Because how often do you face your fears when you are a mom? Stare it down in the face and try to exorcise it away? For me in a safe suburb, devoid of gangbangers, not so often. Boxing was my mid-life crisis where I could pinpoint my energy around my fear of being helpless against an unknown (gunless and hopefully knifeless) assailant. Of knowing that I would not freeze or submit and that my instinct would be to launch an attack.
And the message of my yoga instructors started to permeate my brain: breathe though a moment of challenge. The challenge can be a flurry of fists to your head or fatigue in your body but the act of relaxing against challenge; to let calm win over panic is the real goal.
So fighting fear at fifty for me is simply to chose calm over fear. Accept that fear is a decision one makes out of a place of weakness and panic. But that, in realizing fear is a choice, I have the choice to breathe it away and take what comes next. It is one moment in time where I decide to breathe through a moment of challenge or not.
Turning fifty is a new age check box when you fill out questionaires, but it’s also my chance to define who I am and who and what gets to intimidate me. And right now, I lived enough to say, nothing and nobody.
p.s. Boxing is a demanding mistress. She requires peak physical conditioning because those two minute rounds are the longest two minutes of my life and the 30 seconds I get in between are not nearly long enough to actually catch my breath. I hate running and I’m bad at running but she makes me run miles with my dog in order to make it through those two minute rounds.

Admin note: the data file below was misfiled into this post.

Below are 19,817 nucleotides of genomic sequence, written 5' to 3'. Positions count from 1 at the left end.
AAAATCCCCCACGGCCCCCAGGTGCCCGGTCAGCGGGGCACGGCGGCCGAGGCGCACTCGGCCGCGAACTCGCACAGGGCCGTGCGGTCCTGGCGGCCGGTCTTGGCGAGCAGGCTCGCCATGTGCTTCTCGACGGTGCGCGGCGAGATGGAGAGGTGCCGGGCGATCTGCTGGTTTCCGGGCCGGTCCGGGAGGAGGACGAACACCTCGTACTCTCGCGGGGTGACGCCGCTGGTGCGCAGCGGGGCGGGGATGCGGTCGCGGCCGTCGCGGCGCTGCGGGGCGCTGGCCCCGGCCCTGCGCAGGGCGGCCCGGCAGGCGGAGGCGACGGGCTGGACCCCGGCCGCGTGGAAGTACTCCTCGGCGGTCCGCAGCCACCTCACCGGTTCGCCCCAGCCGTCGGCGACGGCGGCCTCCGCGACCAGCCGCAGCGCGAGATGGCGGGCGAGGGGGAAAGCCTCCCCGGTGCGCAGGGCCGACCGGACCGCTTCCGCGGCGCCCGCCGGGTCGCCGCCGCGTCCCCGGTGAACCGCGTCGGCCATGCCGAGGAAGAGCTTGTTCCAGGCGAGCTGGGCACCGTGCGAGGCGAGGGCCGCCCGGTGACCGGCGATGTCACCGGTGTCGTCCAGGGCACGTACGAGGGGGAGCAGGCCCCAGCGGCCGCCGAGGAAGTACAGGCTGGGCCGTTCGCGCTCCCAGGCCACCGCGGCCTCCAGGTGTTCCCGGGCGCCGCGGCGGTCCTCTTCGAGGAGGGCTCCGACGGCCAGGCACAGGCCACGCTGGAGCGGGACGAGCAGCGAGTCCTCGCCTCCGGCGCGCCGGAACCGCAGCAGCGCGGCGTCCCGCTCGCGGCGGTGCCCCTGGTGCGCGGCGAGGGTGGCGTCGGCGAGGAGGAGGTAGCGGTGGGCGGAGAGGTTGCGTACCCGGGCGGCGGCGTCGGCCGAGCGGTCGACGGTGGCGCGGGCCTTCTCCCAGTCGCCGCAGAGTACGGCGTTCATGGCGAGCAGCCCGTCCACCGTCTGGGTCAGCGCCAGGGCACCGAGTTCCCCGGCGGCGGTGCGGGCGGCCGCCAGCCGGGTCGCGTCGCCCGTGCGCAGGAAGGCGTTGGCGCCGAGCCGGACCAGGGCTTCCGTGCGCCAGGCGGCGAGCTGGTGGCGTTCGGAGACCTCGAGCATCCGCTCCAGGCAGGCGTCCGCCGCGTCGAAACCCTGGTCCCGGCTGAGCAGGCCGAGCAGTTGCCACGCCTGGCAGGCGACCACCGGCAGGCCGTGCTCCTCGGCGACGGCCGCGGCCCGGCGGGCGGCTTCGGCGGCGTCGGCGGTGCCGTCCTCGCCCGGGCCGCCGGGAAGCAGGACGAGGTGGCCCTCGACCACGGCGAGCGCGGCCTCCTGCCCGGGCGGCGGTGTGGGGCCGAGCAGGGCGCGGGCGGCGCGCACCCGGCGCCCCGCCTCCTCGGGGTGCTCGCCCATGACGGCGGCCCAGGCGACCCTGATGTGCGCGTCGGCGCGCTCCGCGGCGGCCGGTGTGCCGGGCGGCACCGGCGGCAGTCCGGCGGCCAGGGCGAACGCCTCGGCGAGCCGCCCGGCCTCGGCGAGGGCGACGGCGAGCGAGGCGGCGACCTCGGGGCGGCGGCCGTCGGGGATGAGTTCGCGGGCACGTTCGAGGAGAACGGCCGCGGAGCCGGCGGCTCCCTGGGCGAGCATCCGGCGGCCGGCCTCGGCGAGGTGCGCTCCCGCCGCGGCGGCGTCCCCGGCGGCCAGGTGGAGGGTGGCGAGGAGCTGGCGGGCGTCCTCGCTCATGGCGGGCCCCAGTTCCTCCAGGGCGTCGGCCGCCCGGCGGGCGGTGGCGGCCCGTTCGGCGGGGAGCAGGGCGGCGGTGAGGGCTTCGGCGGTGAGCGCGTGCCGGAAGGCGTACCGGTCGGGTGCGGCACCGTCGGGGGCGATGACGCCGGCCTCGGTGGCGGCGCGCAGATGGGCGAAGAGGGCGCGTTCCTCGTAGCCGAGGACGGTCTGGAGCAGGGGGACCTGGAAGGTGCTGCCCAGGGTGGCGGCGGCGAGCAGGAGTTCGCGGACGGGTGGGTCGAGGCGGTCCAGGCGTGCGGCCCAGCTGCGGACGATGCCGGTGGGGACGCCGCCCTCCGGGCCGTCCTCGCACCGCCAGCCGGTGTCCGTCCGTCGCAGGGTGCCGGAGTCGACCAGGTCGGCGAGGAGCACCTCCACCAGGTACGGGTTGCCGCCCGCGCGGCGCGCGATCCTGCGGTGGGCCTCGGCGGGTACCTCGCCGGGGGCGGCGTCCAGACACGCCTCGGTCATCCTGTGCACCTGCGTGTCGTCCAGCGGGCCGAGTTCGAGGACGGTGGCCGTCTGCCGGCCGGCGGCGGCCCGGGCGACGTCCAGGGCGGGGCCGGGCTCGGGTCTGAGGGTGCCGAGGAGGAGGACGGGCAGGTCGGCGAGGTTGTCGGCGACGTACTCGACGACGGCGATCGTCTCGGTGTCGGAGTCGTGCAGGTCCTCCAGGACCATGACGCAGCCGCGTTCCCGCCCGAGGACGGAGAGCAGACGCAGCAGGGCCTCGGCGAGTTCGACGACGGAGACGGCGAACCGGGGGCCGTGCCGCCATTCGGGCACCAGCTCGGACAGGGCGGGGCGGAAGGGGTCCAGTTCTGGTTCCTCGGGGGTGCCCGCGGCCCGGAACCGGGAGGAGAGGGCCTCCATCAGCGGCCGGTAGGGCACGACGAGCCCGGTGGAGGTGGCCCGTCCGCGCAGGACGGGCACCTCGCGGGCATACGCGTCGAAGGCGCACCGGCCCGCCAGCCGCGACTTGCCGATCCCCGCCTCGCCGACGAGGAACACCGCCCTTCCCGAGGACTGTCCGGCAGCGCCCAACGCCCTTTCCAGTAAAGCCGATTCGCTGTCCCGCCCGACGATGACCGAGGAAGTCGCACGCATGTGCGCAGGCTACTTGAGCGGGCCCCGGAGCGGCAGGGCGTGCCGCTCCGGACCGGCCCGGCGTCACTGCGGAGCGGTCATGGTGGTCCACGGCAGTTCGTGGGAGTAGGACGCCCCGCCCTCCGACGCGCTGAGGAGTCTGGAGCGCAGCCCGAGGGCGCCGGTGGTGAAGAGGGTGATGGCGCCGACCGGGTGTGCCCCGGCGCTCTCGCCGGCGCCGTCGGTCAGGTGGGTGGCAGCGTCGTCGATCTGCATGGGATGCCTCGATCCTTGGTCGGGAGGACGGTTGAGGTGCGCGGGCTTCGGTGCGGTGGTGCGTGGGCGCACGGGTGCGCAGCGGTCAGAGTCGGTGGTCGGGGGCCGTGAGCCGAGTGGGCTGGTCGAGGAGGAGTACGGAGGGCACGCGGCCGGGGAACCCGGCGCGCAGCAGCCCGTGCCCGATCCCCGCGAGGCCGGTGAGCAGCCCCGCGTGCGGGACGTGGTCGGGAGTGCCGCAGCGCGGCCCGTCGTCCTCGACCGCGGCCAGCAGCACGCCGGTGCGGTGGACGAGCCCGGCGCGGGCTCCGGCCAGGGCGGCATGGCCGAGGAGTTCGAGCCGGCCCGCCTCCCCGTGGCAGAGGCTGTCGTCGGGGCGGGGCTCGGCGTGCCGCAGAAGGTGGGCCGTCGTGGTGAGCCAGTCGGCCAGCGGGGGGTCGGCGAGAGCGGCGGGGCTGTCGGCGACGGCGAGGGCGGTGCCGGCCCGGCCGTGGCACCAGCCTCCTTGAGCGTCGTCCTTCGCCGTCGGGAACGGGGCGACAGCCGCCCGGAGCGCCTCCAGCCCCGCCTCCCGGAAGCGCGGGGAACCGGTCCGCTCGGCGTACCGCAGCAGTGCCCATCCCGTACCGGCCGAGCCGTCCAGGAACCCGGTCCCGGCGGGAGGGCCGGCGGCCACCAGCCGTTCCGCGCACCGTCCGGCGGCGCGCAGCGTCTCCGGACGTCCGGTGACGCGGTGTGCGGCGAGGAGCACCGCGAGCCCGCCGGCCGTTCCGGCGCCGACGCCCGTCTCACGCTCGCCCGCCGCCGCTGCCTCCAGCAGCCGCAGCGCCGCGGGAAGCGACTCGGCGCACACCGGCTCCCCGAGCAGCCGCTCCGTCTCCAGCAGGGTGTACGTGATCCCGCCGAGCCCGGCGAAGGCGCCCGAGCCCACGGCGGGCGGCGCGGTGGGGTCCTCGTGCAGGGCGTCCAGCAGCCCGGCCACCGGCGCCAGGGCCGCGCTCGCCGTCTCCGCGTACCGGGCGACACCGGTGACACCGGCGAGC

Rock hard abs are also by product of training. It’s not for show (though I do love a good 6 pack), but to take a hard punch in the gut by tightening up the core in one swift breath.
And power in punches does not actually come from arm or shoulder strength; it comes from the core, with roots in the legs. Think whip action. The lower body coils up and, in one smooth motion, releases velocity by unwinding, with the fist, the mere end of the whip who is along for the ride. It’s really all in the legs. “He’s lost his legs,” you’ve might have heard from a boxing announcer meaning that it’s just a matter of time before that contender is toast.
Lightening fast reflexes are another of her demands. Read the slightest of twitches and translate that into an evasive movement. That’s not so easy and not natural. I don’t think anyone gets this as a freebie as a “natural ability.” It’s simply hours upon hours of practice.
Make. Do. a documentary of creatives by Brian Frank was the source of these two quotes that screamed out to me:
“Taking risks is like a muscle and it needs to be nurtured and trained.”
Ivan Cash, Interactive Artist
“There will always be fear in doing things we’ve never done before. Fear of failing. Fear of being imperfect. But there’s also joy in solving those problems. And even more joy in discovering that’s what you love to do. That’s when you start learning the lessons you need to learn. And meeting people who are meant to be in your life. If you wait until you’re ready, it might not ever happen. If you keep waiting for everything to align or for the timing to be perfect, the opportunity might pass by you. Don’t wait.”
Brian Frank, Documentary Film Maker